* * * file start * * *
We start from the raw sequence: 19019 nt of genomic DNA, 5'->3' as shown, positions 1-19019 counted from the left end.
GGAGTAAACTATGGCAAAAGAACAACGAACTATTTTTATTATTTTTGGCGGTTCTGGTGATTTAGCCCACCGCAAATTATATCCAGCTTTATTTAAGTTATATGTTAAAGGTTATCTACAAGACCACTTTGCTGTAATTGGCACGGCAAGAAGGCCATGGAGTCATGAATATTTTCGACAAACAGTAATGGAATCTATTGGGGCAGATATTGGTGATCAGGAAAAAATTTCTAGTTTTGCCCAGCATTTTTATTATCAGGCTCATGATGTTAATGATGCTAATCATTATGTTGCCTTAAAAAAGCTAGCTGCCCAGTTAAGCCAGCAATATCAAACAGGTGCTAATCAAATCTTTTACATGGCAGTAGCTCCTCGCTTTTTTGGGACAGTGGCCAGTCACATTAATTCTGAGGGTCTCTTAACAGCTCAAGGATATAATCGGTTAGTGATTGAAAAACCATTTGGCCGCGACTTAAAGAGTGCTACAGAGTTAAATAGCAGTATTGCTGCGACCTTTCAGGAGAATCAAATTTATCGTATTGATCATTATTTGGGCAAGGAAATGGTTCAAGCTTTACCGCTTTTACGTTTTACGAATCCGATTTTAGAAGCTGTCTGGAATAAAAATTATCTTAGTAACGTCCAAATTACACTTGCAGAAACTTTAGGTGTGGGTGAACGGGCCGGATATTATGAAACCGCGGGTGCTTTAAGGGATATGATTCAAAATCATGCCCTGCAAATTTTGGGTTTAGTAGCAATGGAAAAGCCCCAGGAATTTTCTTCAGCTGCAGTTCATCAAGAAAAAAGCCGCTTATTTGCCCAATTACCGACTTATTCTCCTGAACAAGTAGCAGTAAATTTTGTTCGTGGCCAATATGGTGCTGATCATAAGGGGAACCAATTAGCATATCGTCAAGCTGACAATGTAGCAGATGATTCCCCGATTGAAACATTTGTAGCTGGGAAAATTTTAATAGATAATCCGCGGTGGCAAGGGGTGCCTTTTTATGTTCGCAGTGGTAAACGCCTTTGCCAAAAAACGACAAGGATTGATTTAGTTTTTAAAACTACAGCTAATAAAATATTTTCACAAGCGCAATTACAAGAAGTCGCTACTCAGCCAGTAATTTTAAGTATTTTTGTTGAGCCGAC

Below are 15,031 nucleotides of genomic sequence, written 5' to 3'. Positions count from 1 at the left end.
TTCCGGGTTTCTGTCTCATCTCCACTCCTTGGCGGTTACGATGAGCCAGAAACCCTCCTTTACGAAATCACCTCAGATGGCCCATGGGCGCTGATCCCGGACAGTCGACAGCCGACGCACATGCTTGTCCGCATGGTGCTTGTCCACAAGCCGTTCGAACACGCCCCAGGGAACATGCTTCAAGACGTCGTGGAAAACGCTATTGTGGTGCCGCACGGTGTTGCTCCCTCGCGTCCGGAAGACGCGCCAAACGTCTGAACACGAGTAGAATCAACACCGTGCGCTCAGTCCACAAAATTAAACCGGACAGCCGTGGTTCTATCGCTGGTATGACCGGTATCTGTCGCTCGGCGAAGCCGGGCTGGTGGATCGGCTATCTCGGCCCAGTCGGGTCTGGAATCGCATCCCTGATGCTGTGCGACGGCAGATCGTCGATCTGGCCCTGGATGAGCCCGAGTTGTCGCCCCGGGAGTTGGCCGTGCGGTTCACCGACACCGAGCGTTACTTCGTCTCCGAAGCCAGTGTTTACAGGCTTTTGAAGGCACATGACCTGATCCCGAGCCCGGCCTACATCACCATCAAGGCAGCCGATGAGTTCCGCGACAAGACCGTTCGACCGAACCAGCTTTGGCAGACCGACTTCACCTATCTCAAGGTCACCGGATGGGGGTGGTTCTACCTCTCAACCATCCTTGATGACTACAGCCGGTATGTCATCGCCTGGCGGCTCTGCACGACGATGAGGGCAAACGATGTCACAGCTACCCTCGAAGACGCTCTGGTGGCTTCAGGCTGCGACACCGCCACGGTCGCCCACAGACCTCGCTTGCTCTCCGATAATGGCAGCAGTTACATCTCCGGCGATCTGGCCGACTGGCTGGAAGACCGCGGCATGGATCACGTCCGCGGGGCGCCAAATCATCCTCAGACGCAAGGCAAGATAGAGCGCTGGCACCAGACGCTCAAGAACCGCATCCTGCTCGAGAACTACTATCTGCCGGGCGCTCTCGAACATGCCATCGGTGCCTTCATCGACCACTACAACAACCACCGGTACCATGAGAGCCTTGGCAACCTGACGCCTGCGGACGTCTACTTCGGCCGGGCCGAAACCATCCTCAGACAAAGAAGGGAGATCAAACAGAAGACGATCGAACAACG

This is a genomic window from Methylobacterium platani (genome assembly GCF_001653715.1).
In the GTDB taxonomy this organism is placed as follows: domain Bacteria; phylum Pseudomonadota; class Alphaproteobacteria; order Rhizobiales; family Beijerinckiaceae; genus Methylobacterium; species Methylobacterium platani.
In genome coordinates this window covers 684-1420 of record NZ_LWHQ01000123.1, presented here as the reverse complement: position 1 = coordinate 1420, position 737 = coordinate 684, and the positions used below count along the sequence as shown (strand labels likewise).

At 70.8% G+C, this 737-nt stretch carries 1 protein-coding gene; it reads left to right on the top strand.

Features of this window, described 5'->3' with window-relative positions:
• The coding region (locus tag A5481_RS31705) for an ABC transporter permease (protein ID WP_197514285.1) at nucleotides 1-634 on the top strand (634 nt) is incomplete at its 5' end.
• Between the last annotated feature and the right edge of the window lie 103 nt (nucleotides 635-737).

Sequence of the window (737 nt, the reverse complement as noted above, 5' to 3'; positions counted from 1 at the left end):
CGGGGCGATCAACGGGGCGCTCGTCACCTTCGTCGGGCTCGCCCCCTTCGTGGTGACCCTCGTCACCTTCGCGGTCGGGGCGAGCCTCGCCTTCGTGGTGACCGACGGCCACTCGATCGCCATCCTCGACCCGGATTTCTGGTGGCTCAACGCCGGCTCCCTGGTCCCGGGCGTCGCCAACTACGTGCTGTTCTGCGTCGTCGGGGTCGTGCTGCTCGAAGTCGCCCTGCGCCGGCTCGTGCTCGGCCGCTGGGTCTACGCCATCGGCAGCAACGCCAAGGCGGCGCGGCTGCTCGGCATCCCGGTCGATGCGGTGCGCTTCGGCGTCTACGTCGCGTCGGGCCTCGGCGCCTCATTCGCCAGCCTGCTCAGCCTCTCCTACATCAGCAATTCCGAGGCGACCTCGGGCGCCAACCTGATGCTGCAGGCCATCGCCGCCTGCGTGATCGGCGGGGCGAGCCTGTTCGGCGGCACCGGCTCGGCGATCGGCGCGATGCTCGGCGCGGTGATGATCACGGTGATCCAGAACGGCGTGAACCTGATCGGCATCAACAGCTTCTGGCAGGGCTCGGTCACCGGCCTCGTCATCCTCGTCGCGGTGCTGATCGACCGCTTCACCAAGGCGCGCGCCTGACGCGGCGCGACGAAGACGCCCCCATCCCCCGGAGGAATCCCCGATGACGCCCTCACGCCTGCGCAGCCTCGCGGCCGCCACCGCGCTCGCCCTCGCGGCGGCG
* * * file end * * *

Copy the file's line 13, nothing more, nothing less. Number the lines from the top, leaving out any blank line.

CGGGGCGATCAACGGGGCGCTCGTCACCTTCGTCGGGCTCGCCCCCTTCGTGGTGACCCTCGTCACCTTCGCGGTCGGGGCGAGCCTCGCCTTCGTGGTGACCGACGGCCACTCGATCGCCATCCTCGACCCGGATTTCTGGTGGCTCAACGCCGGCTCCCTGGTCCCGGGCGTCGCCAACTACGTGCTGTTCTGCGTCGTCGGGGTCGTGCTGCTCGAAGTCGCCCTGCGCCGGCTCGTGCTCGGCCGCTGGGTCTACGCCATCGGCAGCAACGCCAAGGCGGCGCGGCTGCTCGGCATCCCGGTCGATGCGGTGCGCTTCGGCGTCTACGTCGCGTCGGGCCTCGGCGCCTCATTCGCCAGCCTGCTCAGCCTCTCCTACATCAGCAATTCCGAGGCGACCTCGGGCGCCAACCTGATGCTGCAGGCCATCGCCGCCTGCGTGATCGGCGGGGCGAGCCTGTTCGGCGGCACCGGCTCGGCGATCGGCGCGATGCTCGGCGCGGTGATGATCACGGTGATCCAGAACGGCGTGAACCTGATCGGCATCAACAGCTTCTGGCAGGGCTCGGTCACCGGCCTCGTCATCCTCGTCGCGGTGCTGATCGACCGCTTCACCAAGGCGCGCGCCTGACGCGGCGCGACGAAGACGCCCCCATCCCCCGGAGGAATCCCCGATGACGCCCTCACGCCTGCGCAGCCTCGCGGCCGCCACCGCGCTCGCCCTCGCGGCGGCG